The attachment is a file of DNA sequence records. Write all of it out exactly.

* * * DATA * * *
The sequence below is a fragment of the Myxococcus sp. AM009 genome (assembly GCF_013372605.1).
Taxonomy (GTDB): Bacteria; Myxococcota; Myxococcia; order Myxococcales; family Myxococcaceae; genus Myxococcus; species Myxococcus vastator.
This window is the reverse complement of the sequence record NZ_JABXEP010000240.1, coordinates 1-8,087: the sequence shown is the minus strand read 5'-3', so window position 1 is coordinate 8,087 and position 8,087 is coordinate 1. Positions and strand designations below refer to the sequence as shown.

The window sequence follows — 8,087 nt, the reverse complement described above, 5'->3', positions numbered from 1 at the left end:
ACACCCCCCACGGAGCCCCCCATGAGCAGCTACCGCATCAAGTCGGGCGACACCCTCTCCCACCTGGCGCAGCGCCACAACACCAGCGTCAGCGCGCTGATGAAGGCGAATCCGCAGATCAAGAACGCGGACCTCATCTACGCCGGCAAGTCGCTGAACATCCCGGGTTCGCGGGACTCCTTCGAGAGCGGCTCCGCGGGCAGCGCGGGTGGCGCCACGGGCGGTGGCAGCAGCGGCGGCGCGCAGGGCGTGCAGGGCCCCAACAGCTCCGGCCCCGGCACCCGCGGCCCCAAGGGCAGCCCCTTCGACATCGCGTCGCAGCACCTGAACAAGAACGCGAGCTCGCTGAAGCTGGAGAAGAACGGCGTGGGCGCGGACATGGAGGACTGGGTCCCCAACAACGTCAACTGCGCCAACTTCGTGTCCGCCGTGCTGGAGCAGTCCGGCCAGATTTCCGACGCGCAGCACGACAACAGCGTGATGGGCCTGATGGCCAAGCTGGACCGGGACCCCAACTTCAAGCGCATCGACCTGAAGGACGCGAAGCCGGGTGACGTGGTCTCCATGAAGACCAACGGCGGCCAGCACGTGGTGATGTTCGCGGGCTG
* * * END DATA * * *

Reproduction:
The sequence below is a fragment of the Myxococcus sp. AM009 genome (assembly GCF_013372605.1).
Taxonomy (GTDB): Bacteria; Myxococcota; Myxococcia; order Myxococcales; family Myxococcaceae; genus Myxococcus; species Myxococcus vastator.
This window is the reverse complement of the sequence record NZ_JABXEP010000240.1, coordinates 1-8,087: the sequence shown is the minus strand read 5'-3', so window position 1 is coordinate 8,087 and position 8,087 is coordinate 1. Positions and strand designations below refer to the sequence as shown.

The window sequence follows — 8,087 nt, the reverse complement described above, 5'->3', positions numbered from 1 at the left end:
ACACCCCCCACGGAGCCCCCCATGAGCAGCTACCGCATCAAGTCGGGCGACACCCTCTCCCACCTGGCGCAGCGCCACAACACCAGCGTCAGCGCGCTGATGAAGGCGAATCCGCAGATCAAGAACGCGGACCTCATCTACGCCGGCAAGTCGCTGAACATCCCGGGTTCGCGGGACTCCTTCGAGAGCGGCTCCGCGGGCAGCGCGGGTGGCGCCACGGGCGGTGGCAGCAGCGGCGGCGCGCAGGGCGTGCAGGGCCCCAACAGCTCCGGCCCCGGCACCCGCGGCCCCAAGGGCAGCCCCTTCGACATCGCGTCGCAGCACCTGAACAAGAACGCGAGCTCGCTGAAGCTGGAGAAGAACGGCGTGGGCGCGGACATGGAGGACTGGGTCCCCAACAACGTCAACTGCGCCAACTTCGTGTCCGCCGTGCTGGAGCAGTCCGGCCAGATTTCCGACGCGCAGCACGACAACAGCGTGATGGGCCTGATGGCCAAGCTGGACCGGGACCCCAACTTCAAGCGCATCGACCTGAAGGACGCGAAGCCGGGTGACGTGGTCTCCATGAAGACCAACGGCGGCCAGCACGTGGTGATGTTCGCGGGCTG